Ex-British Prime Minister Liz Truss steps down after a fluctuating and fleeting six weeks in office

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Reuters

Friday, Oct. 21, 2022: now ex-Prime Minister Liz Truss announcing her resignation in front of 10 Downing Street.

For it being smaller than Michigan, in terms of total area, United Kingdom news has been circulating the world excessively in these past few months between the controversies surrounding ex-British Prime Minister Boris Johnson’s resignation and the death of Queen Elizabeth II.

The media was lighting up about the UK and its many levels of recent chaos, but nonetheless, Liz Truss succeeded Boris Johnson and was quick to promise her country of the many great plans she proposed and got to work.

On her second day of being Prime Minister, however, Queen Elizabeth II passed away, leaving Truss with a rough start. The passing of the longest-reigning monarch transformed the UK and the world upon hearing the news, and there’s no wonder that people in Britain have been feeling a precarious sense of uncertainty for their future.

“A rough start” is not an excuse, and Truss took it as such: eagerly, she began to pull herself up and start becoming the political figure the standards hold her to.

It’s not just the horrible timing that left Britain in its current state; Truss is ambitious and was going to keep her word to the country—she was appointed by Queen Elizabeth II, after all. Like many first-world countries, this is a time of high inflation and economic recession for Britain, and with much of the population being directly affected and hurt by this, Truss’ government revealed the Growth Plan to relieve citizens.

It was a rough month and a half on the job and now, we all get to watch it ruin the majority of lives in Britain.”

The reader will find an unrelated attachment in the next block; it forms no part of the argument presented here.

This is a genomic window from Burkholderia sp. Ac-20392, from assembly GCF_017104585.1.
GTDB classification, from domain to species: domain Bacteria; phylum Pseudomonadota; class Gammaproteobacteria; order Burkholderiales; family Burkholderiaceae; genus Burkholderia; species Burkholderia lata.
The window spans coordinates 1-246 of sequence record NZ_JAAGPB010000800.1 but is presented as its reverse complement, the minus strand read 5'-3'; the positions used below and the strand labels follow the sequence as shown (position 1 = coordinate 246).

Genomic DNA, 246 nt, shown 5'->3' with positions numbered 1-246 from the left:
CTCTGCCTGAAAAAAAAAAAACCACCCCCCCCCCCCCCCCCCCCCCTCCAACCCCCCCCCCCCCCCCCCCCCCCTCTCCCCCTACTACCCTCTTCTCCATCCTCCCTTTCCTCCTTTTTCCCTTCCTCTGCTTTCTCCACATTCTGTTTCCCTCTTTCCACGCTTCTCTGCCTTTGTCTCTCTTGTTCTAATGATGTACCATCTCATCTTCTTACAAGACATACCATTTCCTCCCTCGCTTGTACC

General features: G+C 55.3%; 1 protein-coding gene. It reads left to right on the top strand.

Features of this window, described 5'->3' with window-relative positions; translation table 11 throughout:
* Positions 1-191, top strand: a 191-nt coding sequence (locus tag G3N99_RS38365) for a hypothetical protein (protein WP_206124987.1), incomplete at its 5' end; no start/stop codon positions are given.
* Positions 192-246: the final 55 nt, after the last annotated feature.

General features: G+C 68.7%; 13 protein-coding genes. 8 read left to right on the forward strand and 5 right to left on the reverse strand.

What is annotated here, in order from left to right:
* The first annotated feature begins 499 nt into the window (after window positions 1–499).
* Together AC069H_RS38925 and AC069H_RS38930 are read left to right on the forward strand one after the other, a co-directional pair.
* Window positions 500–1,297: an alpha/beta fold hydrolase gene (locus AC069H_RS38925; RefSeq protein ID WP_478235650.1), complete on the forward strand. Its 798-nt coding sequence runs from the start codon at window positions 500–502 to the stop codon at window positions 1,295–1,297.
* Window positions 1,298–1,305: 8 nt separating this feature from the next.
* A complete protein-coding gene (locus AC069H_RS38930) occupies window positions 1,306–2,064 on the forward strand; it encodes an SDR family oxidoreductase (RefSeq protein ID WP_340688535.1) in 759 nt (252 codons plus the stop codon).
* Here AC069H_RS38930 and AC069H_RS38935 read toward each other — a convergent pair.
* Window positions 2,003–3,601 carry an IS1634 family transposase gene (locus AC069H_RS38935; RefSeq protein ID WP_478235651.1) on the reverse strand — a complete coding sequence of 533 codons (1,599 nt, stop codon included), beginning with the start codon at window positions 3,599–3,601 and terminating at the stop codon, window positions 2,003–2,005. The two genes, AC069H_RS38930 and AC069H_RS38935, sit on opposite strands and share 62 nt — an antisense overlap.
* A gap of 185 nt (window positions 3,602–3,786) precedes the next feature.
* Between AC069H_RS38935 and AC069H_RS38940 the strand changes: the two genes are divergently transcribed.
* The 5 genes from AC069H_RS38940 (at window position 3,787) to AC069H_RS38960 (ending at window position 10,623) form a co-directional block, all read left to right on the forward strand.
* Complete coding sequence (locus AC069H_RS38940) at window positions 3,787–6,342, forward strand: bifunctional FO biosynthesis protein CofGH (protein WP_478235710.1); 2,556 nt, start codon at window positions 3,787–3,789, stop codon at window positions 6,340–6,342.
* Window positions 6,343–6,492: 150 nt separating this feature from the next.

It’s more commonly known in the media as the September 2022 mini-budget, except the kicker here is that it’s not a budget at all. In fact, the mini-budget is more of a statement with many measures and multi-step plans to reverse the damages inflicted by these issues and prevent residents from being put at risk of homelessness. In simpler terms, essentially gives tax cuts for the ultra-affluent that will hopefully help the lower working class.

Truss is a huge believer in trickle-down economics and formed the Growth Plan entirely around it. She planned for a lot of upcoming and promising changes that people in Britain could soon benefit from; however, it was all scrapped abruptly, and thirty-some days in, her career started to waver and ultimately killed her reliability for many.

The unfunded tax cuts for the richest Britons lasted five days before being reversed, causing major backlash from the people and extreme global criticism. This plan failed so horribly that Truss ended up firing now former Chancellor and close friend Kwasi Kwarteng on her thirty-eighth day in office. This in itself pushed a new government reorientation and Truss out of their safety and brining them over their tipping point.

After that, the UK saw another form of uncertainty. This time, the uncertainty will directly affect how the future of British politics will play out. Truss, after a record-breaking forty-eight days in office, has resigned from her position as Prime Minister.

Her tenure was a tumultuous six-week endeavor as she crashed the stock market and caused extraordinary tension in Parliament the day before she delivered her address on 10 Downing Street. During the period between the firing of her finance minister and her resignation, it’s been theorized and almost expected that she’ll step down.

Well, now that Truss is no longer in control of the calls, who is?

As of now, King Charles III is temporarily filling in for Prime Minister as votes and decisions are made about her replacement, coming as early as Monday, Oct. 24., three days after her resignation. However, decisions like this aren’t made this quickly and could possibly take months in normal circumstances; now, however, this duty is exceedingly increasing. In just six weeks, Truss and Kwarteng have managed to crash markets and drop the sterling-dollar conversion rates to the lowest it’s been since the 1980s.

Truss declared, “I’m a fighter, not a quitter,” in front of the House of Commons two days before her resignation and accepting the consequences. Her time as Prime Minister was short-lived, chaotic, and a little unprecedented, letting her promises fade into empty words as mostly everything enforced by her has been since reversed.

It was a rough month and a half on the job, and now, we all get to watch it ruin the majority of lives in Britain.